Our  Pop-Up exhibition, Ordinary Worlds, at Creake Abbey showed a selection of new and recent paintings and works on paper by six Norfolk artists, from 10 to 23 August, 2018.

Ordinary Worlds was an exhibition of six women artists who share a common interest in representing landscape and interpreting the topographic in their work – each artist shows how we might compose landscape to suit our outlook rather than merely reflect upon a visual likeness or land use. Between them, what they depict is anything but ordinary.

Pigment stains drawn on cave walls have revealed how we once imagined landscapes populated by the creatures we hunted to survive. This early human trait of conceiving a landscape in our imagination still holds a powerful influence upon us to the present day. Technology has helped artists find new, previously unimagined possibilities for depicting the environment and altering the ways in which they represent landscape pictorially. They have embraced imaging software among more traditional means of describing our world, without reducing it to banal certainties.

THANKS TO OUR SPONSORS AND SUPPORTERS

We are grateful to TITCHWELL MANOR, for their sponsorship as well as SALT, DROVE ORCHARDS,  CREAKE ABBEY  & Monica and Nick Zoll for their support

MORE ABOUT THE ARTISTS

Pandora Mond’s circular canvases are of worlds far beyond our own. As Leverhulme Trust Artist in Residency in the Astrophysics Department at Exeter University, Mond worked along side Professor Isabelle Baraffe and her team, who are pursuing pioneering research into Exoplanets. Optically out of bounds, these far-off celestial bodies have been beautifully imagined by Mond in painted form, interpreted from conversations with the physicists and based upon the data generated by the department’s research.

Joni Smith enhances and re-imagines the perceptual mapping out of a landscape on paper, playfully using collage and cutting techniques to create new associations between different map locations. Her paper constructions are perfectly re-formed on the page, knowing just how far to go in breaking down the satellite accuracy of GPS in modern map-making to open up potential for her alternate interpretation. Impeccably handcrafted, Smiths work encompasses drawing, paper cutting, painting installation and sculpture.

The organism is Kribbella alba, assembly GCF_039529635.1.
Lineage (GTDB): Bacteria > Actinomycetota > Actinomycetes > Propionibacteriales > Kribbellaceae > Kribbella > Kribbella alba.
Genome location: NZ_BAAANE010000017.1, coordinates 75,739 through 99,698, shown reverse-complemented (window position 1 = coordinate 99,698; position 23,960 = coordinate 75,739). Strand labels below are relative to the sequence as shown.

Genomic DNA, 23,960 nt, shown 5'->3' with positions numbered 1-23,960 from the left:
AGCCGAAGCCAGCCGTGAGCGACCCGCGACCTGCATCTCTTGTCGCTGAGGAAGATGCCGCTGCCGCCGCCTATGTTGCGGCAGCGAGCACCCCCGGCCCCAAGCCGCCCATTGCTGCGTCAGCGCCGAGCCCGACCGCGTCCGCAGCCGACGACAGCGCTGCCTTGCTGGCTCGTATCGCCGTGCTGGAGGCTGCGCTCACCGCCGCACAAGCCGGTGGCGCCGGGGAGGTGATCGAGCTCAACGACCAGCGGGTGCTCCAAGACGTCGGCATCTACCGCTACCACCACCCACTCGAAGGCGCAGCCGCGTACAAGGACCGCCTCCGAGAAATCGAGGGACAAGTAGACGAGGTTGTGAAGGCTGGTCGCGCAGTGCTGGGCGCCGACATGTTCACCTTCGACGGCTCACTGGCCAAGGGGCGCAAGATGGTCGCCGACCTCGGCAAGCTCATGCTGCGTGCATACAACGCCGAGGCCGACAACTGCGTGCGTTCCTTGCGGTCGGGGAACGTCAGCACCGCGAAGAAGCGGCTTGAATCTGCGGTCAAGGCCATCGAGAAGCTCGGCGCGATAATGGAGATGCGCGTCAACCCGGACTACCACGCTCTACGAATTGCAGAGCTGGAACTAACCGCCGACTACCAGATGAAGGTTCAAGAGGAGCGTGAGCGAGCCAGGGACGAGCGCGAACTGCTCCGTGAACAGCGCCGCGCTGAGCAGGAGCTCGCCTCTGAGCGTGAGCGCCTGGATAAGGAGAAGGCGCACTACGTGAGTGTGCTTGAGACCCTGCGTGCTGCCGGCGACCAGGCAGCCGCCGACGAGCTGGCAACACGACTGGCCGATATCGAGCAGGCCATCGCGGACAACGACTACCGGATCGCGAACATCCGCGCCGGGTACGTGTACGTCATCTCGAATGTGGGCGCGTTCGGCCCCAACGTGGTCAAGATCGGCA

Several of the artists have turned their attention to a named point of reference, like a stretch of water or geographical location. Linda Jamieson responds to landscape with an emotional intensity that encapsulates its features, headlands and bays, fences and tracks. Her landscapes are often from a bird’s eye view. Jamieson finds forms within the rise and fall of the land, using overlapping jewel colours to describe a meadow or stream, as if laid out on a quilt.

Amanda Sutton creates coastal landscapes on glass, using techniques she has developed from Verre églomisé. This is a term employed by French sign writers who create highly decorative shop and café signs using mirror. Encompassing several techniques that include etching, applying metal leaf, painting the backs of mirrors, Sutton uses the warmth of distressed gold and silver leaf to impart the fleeting tonal lighting and reflective qualities of sea, sky and coastal flats.

Lorraine Bewick hones in on the barely visible in her seascapes and landscapes. She uses thin veils of paint to describe the way a cloud sits on the horizon, using shards of thicker paint in other areas that harness our sense of doubt about something solid, which distance turns into an intangible feature, like a partially submerged sand bar or a wreck.

Andrea Girling embraces the tradition of landscape in the Romantic period, re-working original 18th and 19th century engravings. An engraving of the Corra Lynn Waterfall on the River Clyde is her starting point. The falls were painted by JMW Turner circa 1840. By alternating between digital imaging and freehand drawing technique, Girling makes her process part of the final drawn image. Each drawing takes weeks to prepare, meticulously built up, including the faults incurred during its development to create something slowly and entirely new. Operating somewhere within the boundaries of deliberation and accident, Girling completes the circle between the idealised nature of her source material and the finished image.